• One of the most interesting predictions in the report is that companies with a strong culture of content will make content a part of the hiring process. This is less about aptitude (e.g. a talent for writing) and more about attitude — an enthusiasm to for participation, storytelling, sharing, or otherwise contributing to the content process.

It can be hard to create this culture of content — especially if your organization is “old school” in its approach to content today. The report lays out seven success criteria that organizations need to have in place to successful create this culture of content.

  1. Customer obsession drives content.
  2. Align content with brand.
  3. Drive content leadership from the top down and the bottom up.
  4. Culture requires constant evangelism
  5. Test and learn
  6. Global must enable local
  7. Integrate across all cultural components

How many of you work in organizations that recognize the need to create a culture of content? If you do, what is your company doing to make sure that this culture is nurtured and cared for, especially when it comes to empowering employees to create content? Please share your best practices!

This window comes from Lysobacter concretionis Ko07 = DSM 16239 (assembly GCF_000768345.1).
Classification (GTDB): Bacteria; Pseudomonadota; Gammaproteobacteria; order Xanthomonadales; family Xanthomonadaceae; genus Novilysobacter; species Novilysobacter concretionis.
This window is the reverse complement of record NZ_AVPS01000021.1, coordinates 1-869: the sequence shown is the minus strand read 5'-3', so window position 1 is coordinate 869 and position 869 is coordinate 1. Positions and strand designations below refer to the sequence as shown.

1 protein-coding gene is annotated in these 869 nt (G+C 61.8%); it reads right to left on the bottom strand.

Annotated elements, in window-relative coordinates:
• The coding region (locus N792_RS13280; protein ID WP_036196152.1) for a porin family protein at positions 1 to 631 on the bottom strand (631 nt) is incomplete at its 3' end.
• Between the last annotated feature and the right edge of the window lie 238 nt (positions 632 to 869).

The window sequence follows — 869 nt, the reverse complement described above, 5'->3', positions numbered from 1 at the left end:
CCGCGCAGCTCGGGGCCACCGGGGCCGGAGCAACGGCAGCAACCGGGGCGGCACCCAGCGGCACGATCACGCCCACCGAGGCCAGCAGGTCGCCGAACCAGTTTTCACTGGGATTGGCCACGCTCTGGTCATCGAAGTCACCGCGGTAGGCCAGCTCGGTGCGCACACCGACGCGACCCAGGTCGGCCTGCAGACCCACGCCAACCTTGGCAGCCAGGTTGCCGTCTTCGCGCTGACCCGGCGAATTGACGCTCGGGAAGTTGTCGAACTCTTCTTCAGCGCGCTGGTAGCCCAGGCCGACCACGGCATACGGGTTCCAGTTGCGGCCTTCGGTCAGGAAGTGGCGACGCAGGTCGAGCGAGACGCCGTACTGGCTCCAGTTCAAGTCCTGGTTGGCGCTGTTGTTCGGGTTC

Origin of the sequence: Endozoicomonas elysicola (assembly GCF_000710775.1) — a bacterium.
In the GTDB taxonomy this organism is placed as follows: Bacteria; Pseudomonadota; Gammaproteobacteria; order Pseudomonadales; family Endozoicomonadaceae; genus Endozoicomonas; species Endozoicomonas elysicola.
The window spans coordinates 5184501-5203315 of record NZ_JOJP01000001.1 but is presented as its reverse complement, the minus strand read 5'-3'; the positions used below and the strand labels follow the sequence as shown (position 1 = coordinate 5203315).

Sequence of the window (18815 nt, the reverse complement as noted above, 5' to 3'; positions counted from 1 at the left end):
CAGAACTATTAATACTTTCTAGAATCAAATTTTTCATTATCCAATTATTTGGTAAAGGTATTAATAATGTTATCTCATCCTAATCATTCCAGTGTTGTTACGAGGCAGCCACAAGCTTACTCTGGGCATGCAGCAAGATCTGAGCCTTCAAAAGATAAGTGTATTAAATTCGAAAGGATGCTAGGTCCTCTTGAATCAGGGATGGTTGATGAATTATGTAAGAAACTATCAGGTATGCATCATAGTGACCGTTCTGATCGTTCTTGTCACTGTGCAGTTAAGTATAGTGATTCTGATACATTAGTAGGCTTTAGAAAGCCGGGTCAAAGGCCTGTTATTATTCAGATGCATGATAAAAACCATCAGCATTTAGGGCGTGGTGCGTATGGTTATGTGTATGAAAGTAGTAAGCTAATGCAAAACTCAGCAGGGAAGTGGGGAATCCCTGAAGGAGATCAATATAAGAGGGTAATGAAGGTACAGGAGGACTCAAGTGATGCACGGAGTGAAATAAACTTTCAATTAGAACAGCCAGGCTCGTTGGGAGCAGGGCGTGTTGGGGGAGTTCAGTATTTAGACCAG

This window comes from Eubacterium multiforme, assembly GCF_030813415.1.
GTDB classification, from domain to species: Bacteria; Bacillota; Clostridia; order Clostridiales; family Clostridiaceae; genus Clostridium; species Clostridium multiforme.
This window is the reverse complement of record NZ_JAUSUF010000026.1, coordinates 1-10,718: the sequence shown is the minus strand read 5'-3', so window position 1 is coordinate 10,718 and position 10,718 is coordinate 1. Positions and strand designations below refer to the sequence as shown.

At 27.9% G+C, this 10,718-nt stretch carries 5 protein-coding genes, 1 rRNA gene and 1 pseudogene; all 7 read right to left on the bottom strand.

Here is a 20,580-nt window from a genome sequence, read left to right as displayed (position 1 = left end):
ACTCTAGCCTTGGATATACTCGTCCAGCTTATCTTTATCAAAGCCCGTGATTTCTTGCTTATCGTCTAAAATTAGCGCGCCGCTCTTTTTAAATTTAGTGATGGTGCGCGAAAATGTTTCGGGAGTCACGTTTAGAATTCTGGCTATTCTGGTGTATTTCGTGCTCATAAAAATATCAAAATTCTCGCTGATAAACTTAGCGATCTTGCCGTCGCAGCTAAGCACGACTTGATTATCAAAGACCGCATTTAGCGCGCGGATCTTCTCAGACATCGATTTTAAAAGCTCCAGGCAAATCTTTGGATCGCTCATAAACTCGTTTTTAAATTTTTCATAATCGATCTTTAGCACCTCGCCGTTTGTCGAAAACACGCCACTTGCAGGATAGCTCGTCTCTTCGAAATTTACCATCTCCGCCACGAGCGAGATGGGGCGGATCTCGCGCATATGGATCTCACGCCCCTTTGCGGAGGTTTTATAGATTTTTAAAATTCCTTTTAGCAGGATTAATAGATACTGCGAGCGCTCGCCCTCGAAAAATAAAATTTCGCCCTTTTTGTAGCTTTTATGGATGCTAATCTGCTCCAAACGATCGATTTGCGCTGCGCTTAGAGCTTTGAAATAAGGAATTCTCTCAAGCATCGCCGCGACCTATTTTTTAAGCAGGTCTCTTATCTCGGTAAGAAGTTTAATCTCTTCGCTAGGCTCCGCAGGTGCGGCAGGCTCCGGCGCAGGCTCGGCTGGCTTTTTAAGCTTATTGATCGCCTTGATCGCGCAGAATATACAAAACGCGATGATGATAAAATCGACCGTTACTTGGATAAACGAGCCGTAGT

How Good Is Your Social Business Governance?

Gavel GovernanceIn our research and client work at Altimeter, one of the most misunderstood issues we see is social business governance. I’ve seen it defined as everything from social media policies and risk management to organizational structures. My colleague Ed Terpening and I just published a report on how to think about governance – and in particular, the crucial role it plays in supporting strategy (download here).  Strategy and governance are natural partners: Strategy lays the groundwork for new opportunities while governance ensures safe execution, managing the risk of change.